This invention also provides a method for mounting a chip comprising the steps of: bonding a chip to each flag area of a pre-fabricated mount of the present; forming a plurality electrical connections between a plurality of contacts on the chip and a plurality of the inner leads; and encapsulating or encasing the chip, the inner leads and the connections in a plastic or other non-conductive material to protect the chip and the connections. Additionally, the method can include removing the protective device and cleaning or deflashing the mounted chip.

Generally, the chip mount of the present invention is composed of a leadframe or frames that have been encapsulated in a type of mold compound. There is also a flag area formed into the mold compound where the IC die, chip or device will be attached to the pre-formed mount. If the flag area includes electronic circuitry, then a metallic base can be adhered to or integrated with the flag area or adhered to or integrated with the IC die before die bonding.

The mold compound can also be molded to form a protective device such as a protective ring around the chip mount adapted to hold the chip mount in place and to protect the outer leads and mount body from being damaged during subsequent processing. The protective ring can also define hollow areas into which the outer leads can extend making them accessible in order to remove the dambars and to form the leads into a desired shape. Because typical leadframes are constructed as a strip with more than one leadsystem per strip, the protective rings of the present invention can also be connected together in a string so that the leadframe strips can be continuously set down into the protective rings during molding.

Generally, the procedure for making the chip mount of the present invention involves encapsulating only the leadframe in a plastic material. The encapsulated leadframe can then be deflashed or cleaned of excess mold material to expose and clean the inner leads and the outer leads of the mount. The cleaned mount is then cured. Optionally, the inner leads and the outer leads can be plated; the dambar can be cut from between the outer leads; and forming the outer leads of the chip mount into a desired shape. It is understood that plating can be done at any of the preceding steps or at the very end of the process, and that cleaning could occur several times after any of the preceding steps.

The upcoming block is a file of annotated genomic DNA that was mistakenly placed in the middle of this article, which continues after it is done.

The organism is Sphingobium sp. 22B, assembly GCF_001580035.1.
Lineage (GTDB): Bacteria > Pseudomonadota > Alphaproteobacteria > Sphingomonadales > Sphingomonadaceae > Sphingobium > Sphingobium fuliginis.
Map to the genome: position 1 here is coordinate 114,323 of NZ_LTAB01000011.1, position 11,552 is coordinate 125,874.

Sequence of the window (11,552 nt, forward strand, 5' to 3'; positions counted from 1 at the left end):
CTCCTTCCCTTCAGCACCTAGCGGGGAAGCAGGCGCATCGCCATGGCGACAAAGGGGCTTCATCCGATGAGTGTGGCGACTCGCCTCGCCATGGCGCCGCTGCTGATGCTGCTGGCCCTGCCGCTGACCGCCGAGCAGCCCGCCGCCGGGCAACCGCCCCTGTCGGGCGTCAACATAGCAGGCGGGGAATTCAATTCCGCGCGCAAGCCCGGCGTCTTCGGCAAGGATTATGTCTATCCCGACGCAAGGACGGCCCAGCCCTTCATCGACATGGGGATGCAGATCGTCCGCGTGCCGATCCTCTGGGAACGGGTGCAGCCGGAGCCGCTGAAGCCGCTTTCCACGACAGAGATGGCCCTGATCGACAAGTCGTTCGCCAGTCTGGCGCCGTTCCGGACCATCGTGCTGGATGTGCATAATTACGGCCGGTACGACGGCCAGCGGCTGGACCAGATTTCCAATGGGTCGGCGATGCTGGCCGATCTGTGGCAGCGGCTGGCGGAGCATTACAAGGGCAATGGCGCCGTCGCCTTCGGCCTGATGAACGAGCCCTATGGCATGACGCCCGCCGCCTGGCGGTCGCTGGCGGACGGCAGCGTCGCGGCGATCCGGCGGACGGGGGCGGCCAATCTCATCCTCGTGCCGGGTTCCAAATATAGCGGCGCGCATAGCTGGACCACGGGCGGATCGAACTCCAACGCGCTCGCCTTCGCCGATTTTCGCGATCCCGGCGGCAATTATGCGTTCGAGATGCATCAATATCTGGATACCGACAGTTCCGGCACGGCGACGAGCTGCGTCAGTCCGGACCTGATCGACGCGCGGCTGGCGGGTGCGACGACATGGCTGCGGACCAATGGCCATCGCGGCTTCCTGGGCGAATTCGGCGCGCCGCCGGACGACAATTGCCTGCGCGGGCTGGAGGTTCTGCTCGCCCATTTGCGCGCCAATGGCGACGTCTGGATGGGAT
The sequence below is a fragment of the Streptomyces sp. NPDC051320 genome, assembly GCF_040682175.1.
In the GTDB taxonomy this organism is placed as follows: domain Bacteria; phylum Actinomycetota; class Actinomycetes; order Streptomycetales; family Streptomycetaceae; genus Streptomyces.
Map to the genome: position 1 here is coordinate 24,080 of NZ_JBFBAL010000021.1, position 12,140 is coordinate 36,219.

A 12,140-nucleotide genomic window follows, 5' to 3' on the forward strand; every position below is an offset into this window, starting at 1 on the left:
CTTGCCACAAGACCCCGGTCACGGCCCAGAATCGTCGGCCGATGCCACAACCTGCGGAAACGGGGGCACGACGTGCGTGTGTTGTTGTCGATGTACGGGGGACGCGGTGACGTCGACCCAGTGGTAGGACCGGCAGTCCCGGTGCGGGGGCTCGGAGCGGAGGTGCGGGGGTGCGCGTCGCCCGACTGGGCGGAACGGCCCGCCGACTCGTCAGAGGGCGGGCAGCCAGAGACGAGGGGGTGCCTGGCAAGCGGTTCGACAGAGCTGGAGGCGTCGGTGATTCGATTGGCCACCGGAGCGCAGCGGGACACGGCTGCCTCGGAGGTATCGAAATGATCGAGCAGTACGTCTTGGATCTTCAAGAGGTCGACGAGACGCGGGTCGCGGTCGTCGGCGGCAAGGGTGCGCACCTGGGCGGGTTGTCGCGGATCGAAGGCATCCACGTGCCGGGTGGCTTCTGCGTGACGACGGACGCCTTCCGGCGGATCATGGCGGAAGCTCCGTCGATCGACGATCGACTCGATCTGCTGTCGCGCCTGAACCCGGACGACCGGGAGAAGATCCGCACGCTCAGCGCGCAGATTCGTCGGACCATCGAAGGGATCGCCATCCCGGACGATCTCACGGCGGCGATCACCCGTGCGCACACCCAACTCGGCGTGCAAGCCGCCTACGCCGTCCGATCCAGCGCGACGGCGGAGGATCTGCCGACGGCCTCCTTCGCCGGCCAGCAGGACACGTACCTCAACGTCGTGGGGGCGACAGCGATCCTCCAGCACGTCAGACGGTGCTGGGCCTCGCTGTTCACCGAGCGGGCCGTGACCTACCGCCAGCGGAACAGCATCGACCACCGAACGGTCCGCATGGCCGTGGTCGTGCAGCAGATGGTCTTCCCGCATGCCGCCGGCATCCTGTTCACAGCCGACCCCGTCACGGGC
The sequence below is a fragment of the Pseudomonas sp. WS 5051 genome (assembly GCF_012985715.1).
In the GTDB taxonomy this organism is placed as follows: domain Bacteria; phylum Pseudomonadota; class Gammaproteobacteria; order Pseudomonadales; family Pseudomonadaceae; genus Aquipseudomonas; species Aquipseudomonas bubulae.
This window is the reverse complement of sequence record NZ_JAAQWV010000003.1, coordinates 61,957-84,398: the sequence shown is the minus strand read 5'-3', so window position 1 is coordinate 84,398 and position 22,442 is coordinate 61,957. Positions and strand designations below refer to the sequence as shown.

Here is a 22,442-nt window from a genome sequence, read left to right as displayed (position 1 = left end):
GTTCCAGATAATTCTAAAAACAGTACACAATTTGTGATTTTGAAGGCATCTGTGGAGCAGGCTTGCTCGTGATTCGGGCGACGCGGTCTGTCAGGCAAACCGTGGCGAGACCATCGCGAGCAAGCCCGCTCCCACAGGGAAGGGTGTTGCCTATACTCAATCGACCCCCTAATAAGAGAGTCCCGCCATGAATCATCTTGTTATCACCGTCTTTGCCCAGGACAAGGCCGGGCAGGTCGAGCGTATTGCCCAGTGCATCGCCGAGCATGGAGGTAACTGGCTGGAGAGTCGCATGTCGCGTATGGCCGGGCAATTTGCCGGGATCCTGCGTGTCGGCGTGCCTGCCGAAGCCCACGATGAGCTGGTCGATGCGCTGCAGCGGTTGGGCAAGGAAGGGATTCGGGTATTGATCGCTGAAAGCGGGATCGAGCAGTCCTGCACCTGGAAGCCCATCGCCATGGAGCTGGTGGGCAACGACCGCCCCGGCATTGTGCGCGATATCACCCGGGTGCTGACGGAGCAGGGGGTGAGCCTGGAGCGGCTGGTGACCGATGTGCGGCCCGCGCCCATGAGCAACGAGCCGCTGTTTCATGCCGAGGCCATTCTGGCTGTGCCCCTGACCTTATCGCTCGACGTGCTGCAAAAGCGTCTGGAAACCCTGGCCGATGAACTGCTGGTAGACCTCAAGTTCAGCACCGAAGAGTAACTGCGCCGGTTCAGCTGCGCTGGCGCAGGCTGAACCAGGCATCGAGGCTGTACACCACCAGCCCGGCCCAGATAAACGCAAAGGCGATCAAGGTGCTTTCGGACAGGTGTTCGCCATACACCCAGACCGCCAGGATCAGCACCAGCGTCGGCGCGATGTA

The encapsulated or molded plurality of lead such as a leadframe forms a partially completed chip mount. The areas that are molded are the chip receiving areas (flag areas) so that the inner leads are at or near an edge of each flag area. Preferably, a protective ring is formed from the encapsulating material which extends outwards from the chip. Dambars leave the outer leads void of molding compound. The die sections of the mold press clamp and seal against the leadframe and the dambars to create cavities or hollow areas with no mold.

The partially completed chip mount and protective ring can now proceed through deflash where unneeded or excess plastic or mold compound is cleaned from the chip mount and protective ring. Deflashing can also make the chip mount an exact height which allows control over the mount bodies dimensions, the protective right dimensions and the inner leads bonding heights.